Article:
What can we do to integrate effective collaborative learning in our courses, over and above the use of standard discussion forums? What needs to be done to encourage student ‘buy in’ for this collaboration to be successful?
I must say that this particular topic is one that I really struggle with so I’m looking forward to reading others’ posts.
Just yesterday I pulled up a course that I developed last summer before I began this certificate program. At the time I was working on it I knew that my discussion forums could really use some work and when I looked at them yesterday I just groaned. Too many times, I posted a question that didn’t really invite discussion so much as just ask students to answer a question. In some cases, I asked them to comment on other students contributions, but again, I’m not sure in this context that I’m encouraging collaborative learning so much as creating a make work project which students will end up resenting.
In the upcoming months I need to fine tune the course I started last summer as well as develop two new courses. It is this aspect of encouraging effective collaborative learning, coming up with meaty discussion topics and developing authentic, meaningful assignments, that actually has me a bit worried. I’ve been allocated a certain amount of time for each of these courses and I know from experience that in order to create the best product I will need more time than I’m allocated. Being pressed for time has a way of dampening my creative spirit.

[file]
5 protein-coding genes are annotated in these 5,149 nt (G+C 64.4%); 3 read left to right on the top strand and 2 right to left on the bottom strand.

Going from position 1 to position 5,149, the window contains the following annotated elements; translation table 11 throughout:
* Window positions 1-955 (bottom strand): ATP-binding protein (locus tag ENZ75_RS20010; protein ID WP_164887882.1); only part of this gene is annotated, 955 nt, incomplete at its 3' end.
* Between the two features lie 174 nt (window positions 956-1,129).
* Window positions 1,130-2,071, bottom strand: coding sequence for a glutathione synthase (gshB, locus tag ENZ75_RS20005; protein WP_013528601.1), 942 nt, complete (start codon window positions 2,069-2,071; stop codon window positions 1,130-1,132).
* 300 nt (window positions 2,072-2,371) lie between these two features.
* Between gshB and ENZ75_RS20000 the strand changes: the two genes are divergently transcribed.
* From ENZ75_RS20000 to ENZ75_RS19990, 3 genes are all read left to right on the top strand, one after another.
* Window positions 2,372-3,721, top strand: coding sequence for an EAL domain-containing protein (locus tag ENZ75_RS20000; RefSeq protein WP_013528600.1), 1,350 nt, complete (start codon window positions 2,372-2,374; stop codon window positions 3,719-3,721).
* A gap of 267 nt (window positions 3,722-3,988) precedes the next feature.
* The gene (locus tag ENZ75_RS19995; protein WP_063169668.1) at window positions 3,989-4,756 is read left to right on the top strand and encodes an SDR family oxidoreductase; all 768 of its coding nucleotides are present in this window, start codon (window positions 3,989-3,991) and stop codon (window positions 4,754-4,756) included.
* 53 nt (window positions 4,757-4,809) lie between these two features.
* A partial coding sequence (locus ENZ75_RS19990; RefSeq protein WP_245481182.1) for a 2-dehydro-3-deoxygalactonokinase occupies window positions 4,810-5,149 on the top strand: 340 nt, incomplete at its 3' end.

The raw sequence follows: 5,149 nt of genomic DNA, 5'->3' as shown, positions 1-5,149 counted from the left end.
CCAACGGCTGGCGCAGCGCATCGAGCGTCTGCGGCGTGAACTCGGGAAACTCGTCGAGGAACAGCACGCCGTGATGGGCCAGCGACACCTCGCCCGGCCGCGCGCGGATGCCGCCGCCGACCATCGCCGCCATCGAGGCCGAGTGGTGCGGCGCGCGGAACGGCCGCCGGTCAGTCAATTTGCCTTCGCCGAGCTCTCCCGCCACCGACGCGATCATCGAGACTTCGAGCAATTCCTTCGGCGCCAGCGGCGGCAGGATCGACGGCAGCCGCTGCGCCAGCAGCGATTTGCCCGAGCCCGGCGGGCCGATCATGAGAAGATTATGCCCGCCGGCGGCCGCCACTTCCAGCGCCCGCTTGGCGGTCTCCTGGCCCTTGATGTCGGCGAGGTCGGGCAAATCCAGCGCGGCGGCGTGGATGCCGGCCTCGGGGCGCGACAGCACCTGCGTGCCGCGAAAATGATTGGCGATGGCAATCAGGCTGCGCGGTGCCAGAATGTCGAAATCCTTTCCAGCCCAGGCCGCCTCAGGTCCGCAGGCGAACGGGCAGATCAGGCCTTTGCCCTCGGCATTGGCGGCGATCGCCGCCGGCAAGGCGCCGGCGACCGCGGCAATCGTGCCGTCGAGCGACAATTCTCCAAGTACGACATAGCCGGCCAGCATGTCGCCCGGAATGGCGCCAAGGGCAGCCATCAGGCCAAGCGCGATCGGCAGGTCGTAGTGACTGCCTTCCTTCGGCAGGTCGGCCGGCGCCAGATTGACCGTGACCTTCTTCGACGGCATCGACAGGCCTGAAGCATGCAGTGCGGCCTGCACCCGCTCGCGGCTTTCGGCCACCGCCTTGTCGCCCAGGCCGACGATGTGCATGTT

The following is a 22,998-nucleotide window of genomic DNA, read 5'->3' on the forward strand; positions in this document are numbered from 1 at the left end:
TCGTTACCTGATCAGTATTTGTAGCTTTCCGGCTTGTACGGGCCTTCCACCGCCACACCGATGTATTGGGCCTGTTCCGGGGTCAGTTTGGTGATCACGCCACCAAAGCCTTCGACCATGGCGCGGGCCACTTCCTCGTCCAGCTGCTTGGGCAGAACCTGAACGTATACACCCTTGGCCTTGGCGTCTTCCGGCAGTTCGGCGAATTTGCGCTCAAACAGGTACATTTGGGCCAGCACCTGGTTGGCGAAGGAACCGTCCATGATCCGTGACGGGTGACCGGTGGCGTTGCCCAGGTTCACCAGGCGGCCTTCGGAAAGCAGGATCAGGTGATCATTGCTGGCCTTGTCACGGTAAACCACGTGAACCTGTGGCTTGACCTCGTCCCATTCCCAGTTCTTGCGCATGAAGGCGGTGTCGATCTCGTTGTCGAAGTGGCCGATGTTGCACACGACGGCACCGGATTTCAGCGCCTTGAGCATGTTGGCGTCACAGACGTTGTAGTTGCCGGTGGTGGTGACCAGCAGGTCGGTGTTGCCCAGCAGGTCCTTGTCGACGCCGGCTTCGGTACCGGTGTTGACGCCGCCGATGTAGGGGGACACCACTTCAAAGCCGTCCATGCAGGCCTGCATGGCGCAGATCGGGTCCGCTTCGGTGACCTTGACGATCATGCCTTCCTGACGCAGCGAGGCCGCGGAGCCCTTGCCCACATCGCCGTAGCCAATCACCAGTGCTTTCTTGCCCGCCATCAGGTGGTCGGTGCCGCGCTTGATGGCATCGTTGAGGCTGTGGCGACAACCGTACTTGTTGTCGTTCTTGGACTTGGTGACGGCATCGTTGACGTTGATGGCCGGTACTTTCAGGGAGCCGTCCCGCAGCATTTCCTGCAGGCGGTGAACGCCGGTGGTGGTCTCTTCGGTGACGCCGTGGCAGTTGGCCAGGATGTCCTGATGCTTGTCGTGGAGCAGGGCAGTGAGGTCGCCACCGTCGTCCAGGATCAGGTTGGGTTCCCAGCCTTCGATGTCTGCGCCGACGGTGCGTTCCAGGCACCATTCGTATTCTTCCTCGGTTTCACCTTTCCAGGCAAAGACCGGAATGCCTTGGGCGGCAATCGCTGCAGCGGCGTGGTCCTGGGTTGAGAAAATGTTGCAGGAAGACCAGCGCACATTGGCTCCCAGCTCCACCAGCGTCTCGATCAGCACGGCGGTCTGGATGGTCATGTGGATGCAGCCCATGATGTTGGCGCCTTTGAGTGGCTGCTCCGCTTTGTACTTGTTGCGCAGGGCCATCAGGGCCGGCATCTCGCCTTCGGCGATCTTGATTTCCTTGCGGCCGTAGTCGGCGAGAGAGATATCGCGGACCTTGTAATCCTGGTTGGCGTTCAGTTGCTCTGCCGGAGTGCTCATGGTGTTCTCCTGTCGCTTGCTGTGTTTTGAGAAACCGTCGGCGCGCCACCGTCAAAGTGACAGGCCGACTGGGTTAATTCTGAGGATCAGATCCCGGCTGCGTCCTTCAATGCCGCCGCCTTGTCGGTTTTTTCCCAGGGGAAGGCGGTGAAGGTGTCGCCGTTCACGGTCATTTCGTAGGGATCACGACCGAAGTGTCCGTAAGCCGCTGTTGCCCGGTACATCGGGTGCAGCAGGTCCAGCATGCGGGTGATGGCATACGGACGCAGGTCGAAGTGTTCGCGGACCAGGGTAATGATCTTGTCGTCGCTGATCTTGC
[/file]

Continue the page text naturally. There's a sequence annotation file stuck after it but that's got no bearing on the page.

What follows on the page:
Because this is something that doesn’t seem to come naturally to me, I’ve been looking at what other instructors do as well as doing some reading on the subject to get some ideas. I read a number of articles with titles that sounded excellent but failed to deliver on their promises to help me overcome challenges in promoting collaborative learning in my online courses. Luckily a couple of the articles offered several excellent suggestions that I felt were relevant in my teaching context and I thought I’d share some of them here.
Vicky Zygouris-Coe (2012) cites Paloff and Pratt’s 2005 work suggesting that community building and collaboration go hand in hand. This makes sense, because as students develop a sense of community, they are more likely to collaborate willingly and in collaborating with others they are more likely to develop a sense of community. When students collaborate to co-create knowledge a bond is formed between them. She also notes that a student who collaborates is an engaged student – bonus!